Forty two patients participated in the present study. Thirty (71.4%) were female (Table 2). One third of participants had family history of joint arthritis. Based on clinical symptoms and results of radiography, 6 patients (14%) had low arthritis, 15 patients (36%) had moder­ate ar­thri­tis and 21 patients (50%) had severe ar­thritis. However, the difference was not sta­tis­tically significant in both treatment groups (P>0.05). We did not evaluate the side effect of the new treatment (MM po­made). There was not a sta­tistical significant difference at baseline scores between herbal joint pomade and placebo (Table 2) for pain, physical function, stiffness, and os­teoarthri­tis intensity. There was not carry over ef­fect.

Compliance to assigned drug dosage be­tween participants was divided into two catego­ries (com­pliance= 1, noncompli­ance= 0; Table 1). Table 3 shows mean of out­comes (osteoarthri­tis intension scores) in two periods having two sequences correspond­ing to complete com­pli­ance (stan­dard model) and non-compliance (adjusted model) assumption. The results in­dicated that MM pomade in comparison with pla­cebo had more positive effects on de­creasing the knee pain and symptoms of arthritis dis­ease where the patients did not have a com­plete com­pliance to the treatment (Table 3). In addi­tion, Table 3 showed that t-test statis­tics cor­responding to equation [1] and [2] was 1.96 and 2.01, respectively. Effect size based on standard model (equation 1) and ad­justed model (equation 2) was 0.62 and 0.64, respectively (see Table 3).

Table 2: Baseline demographic and characteristics of patient in both treatment groups

Placebo (n=21)

MM pomade (n=21)


Age (yr)a




Weight (kg)a




Height (cm)a




Children (number) a




BMI (kg/m2) a




Education (illiterate)b




Sex (Female) b




Pain score a




Physical function score a




Stiffness score a




Osteoarthritis intension score*a




a Data are presented as mean ±SD; b Data are presented as percent.

* Osteoarthritis intension score was a compound of pain, physical function and stiffness scores by principle compo­nent analysis, ranged 0 (no osteoarthritis) to 100 (extreme osteoarthritis)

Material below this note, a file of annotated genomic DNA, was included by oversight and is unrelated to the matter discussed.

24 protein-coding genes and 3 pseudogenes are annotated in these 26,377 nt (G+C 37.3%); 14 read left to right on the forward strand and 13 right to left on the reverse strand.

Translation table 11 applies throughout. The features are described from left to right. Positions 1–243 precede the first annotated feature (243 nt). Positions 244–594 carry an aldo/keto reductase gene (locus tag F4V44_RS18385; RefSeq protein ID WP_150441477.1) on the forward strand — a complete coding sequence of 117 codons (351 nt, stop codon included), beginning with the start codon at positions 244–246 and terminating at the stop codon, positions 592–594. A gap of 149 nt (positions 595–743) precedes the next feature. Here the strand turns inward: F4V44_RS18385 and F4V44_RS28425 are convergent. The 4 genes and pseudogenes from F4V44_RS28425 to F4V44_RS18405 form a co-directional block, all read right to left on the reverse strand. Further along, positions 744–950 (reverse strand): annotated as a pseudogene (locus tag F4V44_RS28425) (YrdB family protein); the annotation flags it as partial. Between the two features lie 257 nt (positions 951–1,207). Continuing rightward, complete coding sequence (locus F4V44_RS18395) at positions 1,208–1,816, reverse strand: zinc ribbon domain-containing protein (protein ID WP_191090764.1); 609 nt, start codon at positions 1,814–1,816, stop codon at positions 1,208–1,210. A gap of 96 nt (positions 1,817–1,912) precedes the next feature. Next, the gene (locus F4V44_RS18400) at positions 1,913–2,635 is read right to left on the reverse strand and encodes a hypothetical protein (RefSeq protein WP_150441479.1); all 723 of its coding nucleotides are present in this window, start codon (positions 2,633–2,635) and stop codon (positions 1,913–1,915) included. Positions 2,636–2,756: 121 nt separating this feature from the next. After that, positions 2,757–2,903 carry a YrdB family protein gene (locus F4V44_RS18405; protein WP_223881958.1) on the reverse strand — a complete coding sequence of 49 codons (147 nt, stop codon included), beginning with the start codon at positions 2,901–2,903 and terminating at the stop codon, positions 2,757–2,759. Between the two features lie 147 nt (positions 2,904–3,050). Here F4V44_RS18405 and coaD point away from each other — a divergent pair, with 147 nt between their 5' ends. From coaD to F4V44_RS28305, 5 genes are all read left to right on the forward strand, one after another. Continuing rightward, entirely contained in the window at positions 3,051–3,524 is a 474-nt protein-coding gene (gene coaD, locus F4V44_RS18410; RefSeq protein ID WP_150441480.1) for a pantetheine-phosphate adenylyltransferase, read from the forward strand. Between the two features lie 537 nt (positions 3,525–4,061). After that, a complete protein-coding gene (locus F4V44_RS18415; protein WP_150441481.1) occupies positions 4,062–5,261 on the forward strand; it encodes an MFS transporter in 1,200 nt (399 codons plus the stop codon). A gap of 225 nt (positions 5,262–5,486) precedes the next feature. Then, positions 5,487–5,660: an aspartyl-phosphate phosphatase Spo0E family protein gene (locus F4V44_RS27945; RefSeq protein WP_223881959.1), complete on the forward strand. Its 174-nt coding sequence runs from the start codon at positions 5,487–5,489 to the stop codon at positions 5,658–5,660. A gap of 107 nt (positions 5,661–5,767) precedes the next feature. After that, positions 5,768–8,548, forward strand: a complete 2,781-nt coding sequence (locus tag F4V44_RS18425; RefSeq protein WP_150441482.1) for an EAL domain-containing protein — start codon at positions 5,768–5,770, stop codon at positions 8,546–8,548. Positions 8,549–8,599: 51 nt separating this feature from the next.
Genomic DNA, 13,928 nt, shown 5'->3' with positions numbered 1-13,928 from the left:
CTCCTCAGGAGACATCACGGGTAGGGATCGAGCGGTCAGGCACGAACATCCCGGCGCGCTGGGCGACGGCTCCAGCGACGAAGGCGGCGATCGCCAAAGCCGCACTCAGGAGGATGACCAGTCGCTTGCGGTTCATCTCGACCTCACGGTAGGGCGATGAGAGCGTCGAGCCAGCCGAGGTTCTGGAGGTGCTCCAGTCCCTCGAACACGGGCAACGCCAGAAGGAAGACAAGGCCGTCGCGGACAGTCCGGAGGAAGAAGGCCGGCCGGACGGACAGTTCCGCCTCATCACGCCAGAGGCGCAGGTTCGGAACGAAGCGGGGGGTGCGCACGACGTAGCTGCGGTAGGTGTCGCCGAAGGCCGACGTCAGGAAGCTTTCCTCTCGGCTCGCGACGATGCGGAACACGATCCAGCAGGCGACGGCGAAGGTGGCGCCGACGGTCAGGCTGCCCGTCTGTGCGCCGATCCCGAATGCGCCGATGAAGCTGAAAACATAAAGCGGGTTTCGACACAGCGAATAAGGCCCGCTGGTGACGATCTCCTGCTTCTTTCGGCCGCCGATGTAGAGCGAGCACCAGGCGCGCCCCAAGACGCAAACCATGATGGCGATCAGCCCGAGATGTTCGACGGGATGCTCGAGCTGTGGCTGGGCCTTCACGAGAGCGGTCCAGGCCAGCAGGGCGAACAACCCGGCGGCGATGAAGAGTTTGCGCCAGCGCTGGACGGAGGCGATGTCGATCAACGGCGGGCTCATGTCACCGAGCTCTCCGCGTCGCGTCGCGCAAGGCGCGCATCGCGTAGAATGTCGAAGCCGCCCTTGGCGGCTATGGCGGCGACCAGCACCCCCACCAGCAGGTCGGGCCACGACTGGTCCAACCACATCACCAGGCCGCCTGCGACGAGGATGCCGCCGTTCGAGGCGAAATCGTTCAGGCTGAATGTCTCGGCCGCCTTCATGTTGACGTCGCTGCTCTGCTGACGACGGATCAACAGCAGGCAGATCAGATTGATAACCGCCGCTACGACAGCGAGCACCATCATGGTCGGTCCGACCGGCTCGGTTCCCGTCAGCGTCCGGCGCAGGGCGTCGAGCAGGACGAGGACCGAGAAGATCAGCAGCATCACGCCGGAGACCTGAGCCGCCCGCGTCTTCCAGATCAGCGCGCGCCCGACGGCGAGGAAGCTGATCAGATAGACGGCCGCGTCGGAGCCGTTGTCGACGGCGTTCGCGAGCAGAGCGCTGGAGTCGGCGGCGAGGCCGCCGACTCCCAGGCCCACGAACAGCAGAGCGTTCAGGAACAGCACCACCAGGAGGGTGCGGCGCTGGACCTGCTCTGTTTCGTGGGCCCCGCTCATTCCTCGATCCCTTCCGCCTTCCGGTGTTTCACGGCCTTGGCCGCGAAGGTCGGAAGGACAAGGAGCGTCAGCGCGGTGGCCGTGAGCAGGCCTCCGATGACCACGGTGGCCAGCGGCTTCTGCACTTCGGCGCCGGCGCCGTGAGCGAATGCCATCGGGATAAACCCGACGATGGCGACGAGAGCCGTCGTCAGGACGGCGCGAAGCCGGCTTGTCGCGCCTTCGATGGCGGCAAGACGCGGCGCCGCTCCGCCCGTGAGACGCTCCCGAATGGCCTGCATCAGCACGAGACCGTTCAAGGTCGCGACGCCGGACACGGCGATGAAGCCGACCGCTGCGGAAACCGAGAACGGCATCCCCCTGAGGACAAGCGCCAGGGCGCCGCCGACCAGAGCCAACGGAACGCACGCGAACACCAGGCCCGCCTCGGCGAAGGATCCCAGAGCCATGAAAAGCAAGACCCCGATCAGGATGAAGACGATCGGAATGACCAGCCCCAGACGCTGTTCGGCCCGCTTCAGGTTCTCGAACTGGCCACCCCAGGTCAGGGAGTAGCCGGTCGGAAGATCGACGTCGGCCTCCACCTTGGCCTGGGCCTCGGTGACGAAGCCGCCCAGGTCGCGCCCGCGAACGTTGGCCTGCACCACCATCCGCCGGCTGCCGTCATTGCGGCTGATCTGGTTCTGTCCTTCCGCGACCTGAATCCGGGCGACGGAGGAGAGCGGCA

Table 3: Summary statistics of parameters, without pretreatment variables, under the model (1), based on com­pletely compliance assumption; and model (2), based on non-compliance assumption (Standard deviation in paren­theses)

Period I

Period II

Based on model (1)

Based on model (2)

Mean (SD)

Mean (SD)

Standard Model


Adjusted Model

Standard Model


Adjusted Model






Effect size


Effect size

Sequence BA
















- 1.97*



Sequence AB













* P< 0.01;

SD= Standard deviation; Standard model is a model based on complete compliance assumption or equation (1); Adjusted model is a model based on non-compliance assumption or equation (2); B to denote placebo and A to denote Marhame-Mafasel pomade


Osteoarthritis is the most prevalent chronic non-infective joint arthritis and it does not have an absolute remedy (1). The oral and in­jec­tion forms of existing treatments have sys­temic side effects and are not recom­mended for a long time. MM pomade does not have sys­temic side effects. MM pomade like Piroxicam gel, Diclofenac ointment, and comfrey root ex­tract ointment (11-20) has suit­able anti-inflam­mation effect. Cap­saeicine ointment (chili ex­tract) has cutane­ous and mucoid side effects, while MM po­made is a suitable pomade with no side ef­fects (like itch, bleb) (21, 22). The palliative ef­fects of MM pomade on painful os­teoarthri­tis of the knee was more than Cop­per-Salicylate gel ointment, because previ­ous studies indicated that efficacy of Cop­per-Sali­cylate gel ointment was similar to placebo ef­fects; and, occasionally it had se­vere side effect (19). This study like other randomized trials may be marred by devia­tions from protocol, notably some patients failing to comply with the prescribed treat­ment. Therefore, we adjusted the treatment ef­fects (τD) corresponding to com­pliance lev­els.

In this study, we estimated conditional aver­ages and variances in two periods including two sequences (based on equation 2 or ad­justed model) rather than unconditional sum­mary sta­tistics (based on equation 1 or stan­dard model).

In conclusion, herbal joint pomade "Mar­hame-Mafasel" in comparison with placebo has more positive analgesic effects on pri­mary knee os­teoarthritis. In addition, accord­ing to these find­ings, treatment effect should be adjusted for non-compliance in random­ized trials.


The EHJP study was supported by Shahed Uni­versity. Pomade "MM" was made by Phar­macology Division of Shahed Univer­sity, Iran; which its formula exists at Pharma­cology Di­vision of Shahed Univer­sity. We thank all trial site investigators for their dedication on data collected, registry and patients follow up.  The authors declare that they have no conflicts of in­terest.